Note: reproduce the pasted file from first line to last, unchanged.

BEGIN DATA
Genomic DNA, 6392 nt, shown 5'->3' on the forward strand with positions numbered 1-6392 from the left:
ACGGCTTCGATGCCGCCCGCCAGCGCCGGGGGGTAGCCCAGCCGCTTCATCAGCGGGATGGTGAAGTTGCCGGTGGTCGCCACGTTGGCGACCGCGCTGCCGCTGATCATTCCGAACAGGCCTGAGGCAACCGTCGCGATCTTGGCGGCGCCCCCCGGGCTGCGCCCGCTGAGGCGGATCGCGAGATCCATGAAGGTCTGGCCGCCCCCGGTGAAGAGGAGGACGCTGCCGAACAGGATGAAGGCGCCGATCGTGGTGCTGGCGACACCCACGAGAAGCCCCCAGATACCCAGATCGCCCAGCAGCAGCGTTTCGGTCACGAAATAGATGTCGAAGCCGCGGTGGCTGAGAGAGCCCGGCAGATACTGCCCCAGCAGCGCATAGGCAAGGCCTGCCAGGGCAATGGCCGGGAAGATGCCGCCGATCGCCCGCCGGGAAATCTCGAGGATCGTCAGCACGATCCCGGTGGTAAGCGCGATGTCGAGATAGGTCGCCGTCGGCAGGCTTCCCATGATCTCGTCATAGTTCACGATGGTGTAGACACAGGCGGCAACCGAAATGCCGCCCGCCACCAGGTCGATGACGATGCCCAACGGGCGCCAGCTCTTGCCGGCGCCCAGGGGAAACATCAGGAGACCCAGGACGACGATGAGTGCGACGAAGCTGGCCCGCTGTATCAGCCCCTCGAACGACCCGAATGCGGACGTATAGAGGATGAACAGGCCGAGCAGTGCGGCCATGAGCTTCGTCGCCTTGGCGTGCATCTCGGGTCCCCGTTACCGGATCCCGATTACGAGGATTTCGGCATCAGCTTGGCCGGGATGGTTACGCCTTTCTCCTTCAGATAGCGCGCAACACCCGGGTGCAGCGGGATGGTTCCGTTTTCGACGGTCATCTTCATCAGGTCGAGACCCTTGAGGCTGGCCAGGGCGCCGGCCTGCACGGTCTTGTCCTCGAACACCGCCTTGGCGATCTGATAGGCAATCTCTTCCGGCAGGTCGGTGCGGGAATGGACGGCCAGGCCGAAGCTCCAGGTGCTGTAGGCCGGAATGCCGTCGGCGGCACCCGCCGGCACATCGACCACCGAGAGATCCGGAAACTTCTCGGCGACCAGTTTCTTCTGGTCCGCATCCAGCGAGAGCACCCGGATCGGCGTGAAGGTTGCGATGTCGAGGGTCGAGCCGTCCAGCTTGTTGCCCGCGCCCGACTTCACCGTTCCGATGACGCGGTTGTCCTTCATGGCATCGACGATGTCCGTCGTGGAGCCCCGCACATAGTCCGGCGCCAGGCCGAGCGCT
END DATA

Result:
Genomic DNA, 6392 nt, shown 5'->3' on the forward strand with positions numbered 1-6392 from the left:
ACGGCTTCGATGCCGCCCGCCAGCGCCGGGGGGTAGCCCAGCCGCTTCATCAGCGGGATGGTGAAGTTGCCGGTGGTCGCCACGTTGGCGACCGCGCTGCCGCTGATCATTCCGAACAGGCCTGAGGCAACCGTCGCGATCTTGGCGGCGCCCCCCGGGCTGCGCCCGCTGAGGCGGATCGCGAGATCCATGAAGGTCTGGCCGCCCCCGGTGAAGAGGAGGACGCTGCCGAACAGGATGAAGGCGCCGATCGTGGTGCTGGCGACACCCACGAGAAGCCCCCAGATACCCAGATCGCCCAGCAGCAGCGTTTCGGTCACGAAATAGATGTCGAAGCCGCGGTGGCTGAGAGAGCCCGGCAGATACTGCCCCAGCAGCGCATAGGCAAGGCCTGCCAGGGCAATGGCCGGGAAGATGCCGCCGATCGCCCGCCGGGAAATCTCGAGGATCGTCAGCACGATCCCGGTGGTAAGCGCGATGTCGAGATAGGTCGCCGTCGGCAGGCTTCCCATGATCTCGTCATAGTTCACGATGGTGTAGACACAGGCGGCAACCGAAATGCCGCCCGCCACCAGGTCGATGACGATGCCCAACGGGCGCCAGCTCTTGCCGGCGCCCAGGGGAAACATCAGGAGACCCAGGACGACGATGAGTGCGACGAAGCTGGCCCGCTGTATCAGCCCCTCGAACGACCCGAATGCGGACGTATAGAGGATGAACAGGCCGAGCAGTGCGGCCATGAGCTTCGTCGCCTTGGCGTGCATCTCGGGTCCCCGTTACCGGATCCCGATTACGAGGATTTCGGCATCAGCTTGGCCGGGATGGTTACGCCTTTCTCCTTCAGATAGCGCGCAACACCCGGGTGCAGCGGGATGGTTCCGTTTTCGACGGTCATCTTCATCAGGTCGAGACCCTTGAGGCTGGCCAGGGCGCCGGCCTGCACGGTCTTGTCCTCGAACACCGCCTTGGCGATCTGATAGGCAATCTCTTCCGGCAGGTCGGTGCGGGAATGGACGGCCAGGCCGAAGCTCCAGGTGCTGTAGGCCGGAATGCCGTCGGCGGCACCCGCCGGCACATCGACCACCGAGAGATCCGGAAACTTCTCGGCGACCAGTTTCTTCTGGTCCGCATCCAGCGAGAGCACCCGGATCGGCGTGAAGGTTGCGATGTCGAGGGTCGAGCCGTCCAGCTTGTTGCCCGCGCCCGACTTCACCGTTCCGATGACGCGGTTGTCCTTCATGGCATCGACGATGTCCGTCGTGGAGCCCCGCACATAGTCCGGCGCCAGGCCGAGCGCT